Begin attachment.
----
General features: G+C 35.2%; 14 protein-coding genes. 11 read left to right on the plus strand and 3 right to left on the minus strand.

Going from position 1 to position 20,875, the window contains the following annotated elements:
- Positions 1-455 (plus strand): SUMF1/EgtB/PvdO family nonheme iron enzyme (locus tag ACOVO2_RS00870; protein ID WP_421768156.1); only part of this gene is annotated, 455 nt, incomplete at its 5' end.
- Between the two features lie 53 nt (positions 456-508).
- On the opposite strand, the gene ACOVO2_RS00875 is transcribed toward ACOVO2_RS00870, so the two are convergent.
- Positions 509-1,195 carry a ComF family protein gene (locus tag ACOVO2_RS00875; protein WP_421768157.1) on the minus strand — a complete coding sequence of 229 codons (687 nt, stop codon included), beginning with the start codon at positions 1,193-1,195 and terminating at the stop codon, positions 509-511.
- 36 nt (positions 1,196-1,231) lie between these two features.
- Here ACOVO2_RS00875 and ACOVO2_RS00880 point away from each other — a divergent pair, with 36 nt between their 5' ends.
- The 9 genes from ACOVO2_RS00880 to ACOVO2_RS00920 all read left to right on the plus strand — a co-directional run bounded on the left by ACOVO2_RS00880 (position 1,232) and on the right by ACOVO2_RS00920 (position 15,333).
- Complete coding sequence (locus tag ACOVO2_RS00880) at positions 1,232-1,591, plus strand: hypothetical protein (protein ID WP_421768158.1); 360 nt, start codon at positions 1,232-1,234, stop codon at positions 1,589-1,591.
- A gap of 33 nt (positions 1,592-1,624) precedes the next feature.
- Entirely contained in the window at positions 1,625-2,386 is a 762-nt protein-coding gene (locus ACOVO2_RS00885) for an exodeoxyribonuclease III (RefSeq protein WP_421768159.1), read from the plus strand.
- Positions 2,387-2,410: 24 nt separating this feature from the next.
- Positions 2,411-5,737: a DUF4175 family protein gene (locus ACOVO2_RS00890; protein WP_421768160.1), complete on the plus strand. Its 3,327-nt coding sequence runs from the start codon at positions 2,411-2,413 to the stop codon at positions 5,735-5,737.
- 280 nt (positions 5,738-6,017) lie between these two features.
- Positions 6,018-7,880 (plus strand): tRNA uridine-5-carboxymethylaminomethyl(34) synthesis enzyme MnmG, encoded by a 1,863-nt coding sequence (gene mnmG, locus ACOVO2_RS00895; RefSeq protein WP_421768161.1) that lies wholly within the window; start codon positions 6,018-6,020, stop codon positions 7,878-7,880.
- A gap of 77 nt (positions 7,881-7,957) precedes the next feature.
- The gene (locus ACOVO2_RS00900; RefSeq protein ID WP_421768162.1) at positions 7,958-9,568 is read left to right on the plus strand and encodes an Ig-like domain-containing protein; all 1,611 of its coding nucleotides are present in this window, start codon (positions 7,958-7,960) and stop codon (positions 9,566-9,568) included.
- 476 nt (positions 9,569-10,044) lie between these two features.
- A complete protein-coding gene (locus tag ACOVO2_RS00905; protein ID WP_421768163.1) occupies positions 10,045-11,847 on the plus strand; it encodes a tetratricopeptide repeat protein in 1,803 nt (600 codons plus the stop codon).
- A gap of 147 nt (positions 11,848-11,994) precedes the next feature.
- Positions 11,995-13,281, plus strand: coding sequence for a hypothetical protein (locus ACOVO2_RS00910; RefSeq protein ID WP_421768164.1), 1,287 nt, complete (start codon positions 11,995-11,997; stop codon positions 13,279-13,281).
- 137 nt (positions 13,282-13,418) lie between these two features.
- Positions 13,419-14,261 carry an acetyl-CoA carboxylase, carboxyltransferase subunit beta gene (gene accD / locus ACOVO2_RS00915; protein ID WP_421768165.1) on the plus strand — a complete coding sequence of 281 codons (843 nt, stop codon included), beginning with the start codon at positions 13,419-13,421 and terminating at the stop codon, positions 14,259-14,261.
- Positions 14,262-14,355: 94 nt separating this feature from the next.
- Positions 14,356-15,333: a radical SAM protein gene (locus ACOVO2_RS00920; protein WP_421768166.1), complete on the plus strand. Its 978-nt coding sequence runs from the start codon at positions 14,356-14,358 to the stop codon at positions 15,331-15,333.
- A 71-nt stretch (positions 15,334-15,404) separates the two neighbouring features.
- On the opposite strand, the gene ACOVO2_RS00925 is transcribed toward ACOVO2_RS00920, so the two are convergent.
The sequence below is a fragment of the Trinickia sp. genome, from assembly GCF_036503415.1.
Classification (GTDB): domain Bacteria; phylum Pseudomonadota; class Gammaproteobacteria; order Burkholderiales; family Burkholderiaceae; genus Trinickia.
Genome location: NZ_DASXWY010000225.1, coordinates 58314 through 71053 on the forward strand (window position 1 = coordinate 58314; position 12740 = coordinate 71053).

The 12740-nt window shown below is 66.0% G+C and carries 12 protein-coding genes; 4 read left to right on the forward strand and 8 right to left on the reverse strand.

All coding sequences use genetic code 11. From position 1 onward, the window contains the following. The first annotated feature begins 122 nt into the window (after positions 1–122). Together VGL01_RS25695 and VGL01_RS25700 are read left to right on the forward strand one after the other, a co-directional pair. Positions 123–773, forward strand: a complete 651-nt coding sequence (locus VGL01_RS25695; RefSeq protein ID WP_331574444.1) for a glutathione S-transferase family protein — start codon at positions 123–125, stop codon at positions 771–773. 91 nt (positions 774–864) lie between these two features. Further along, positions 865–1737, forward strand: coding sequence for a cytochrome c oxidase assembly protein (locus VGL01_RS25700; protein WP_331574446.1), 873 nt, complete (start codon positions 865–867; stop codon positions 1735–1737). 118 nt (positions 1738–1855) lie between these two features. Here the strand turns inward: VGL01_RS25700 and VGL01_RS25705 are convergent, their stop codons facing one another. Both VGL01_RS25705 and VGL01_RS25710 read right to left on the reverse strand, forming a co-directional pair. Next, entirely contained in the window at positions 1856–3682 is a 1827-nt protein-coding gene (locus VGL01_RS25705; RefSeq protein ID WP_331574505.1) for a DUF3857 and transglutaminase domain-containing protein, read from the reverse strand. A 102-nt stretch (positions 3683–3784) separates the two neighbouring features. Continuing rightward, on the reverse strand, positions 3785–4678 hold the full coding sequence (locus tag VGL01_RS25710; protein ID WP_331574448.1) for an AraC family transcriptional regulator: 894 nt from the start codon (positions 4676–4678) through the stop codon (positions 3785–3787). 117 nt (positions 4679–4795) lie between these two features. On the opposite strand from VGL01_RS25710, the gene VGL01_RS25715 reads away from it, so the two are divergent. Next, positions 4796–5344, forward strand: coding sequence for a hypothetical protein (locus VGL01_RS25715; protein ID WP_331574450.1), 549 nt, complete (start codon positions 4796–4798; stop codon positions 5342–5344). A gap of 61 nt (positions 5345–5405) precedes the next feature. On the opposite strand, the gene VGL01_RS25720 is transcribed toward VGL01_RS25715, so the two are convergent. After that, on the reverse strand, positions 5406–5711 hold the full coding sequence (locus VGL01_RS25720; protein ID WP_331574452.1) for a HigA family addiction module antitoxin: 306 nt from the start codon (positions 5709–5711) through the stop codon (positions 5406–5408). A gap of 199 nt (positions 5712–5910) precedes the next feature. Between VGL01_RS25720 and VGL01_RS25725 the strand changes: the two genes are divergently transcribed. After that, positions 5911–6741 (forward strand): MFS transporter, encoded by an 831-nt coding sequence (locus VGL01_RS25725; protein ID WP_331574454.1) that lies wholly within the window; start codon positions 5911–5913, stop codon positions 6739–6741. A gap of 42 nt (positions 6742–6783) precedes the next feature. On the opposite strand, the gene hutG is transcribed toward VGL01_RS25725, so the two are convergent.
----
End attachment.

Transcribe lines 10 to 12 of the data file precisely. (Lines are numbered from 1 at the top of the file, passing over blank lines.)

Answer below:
- Complete coding sequence (locus tag ACOVO2_RS00880) at positions 1,232-1,591, plus strand: hypothetical protein (protein ID WP_421768158.1); 360 nt, start codon at positions 1,232-1,234, stop codon at positions 1,589-1,591.
- A gap of 33 nt (positions 1,592-1,624) precedes the next feature.
- Entirely contained in the window at positions 1,625-2,386 is a 762-nt protein-coding gene (locus ACOVO2_RS00885) for an exodeoxyribonuclease III (RefSeq protein WP_421768159.1), read from the plus strand.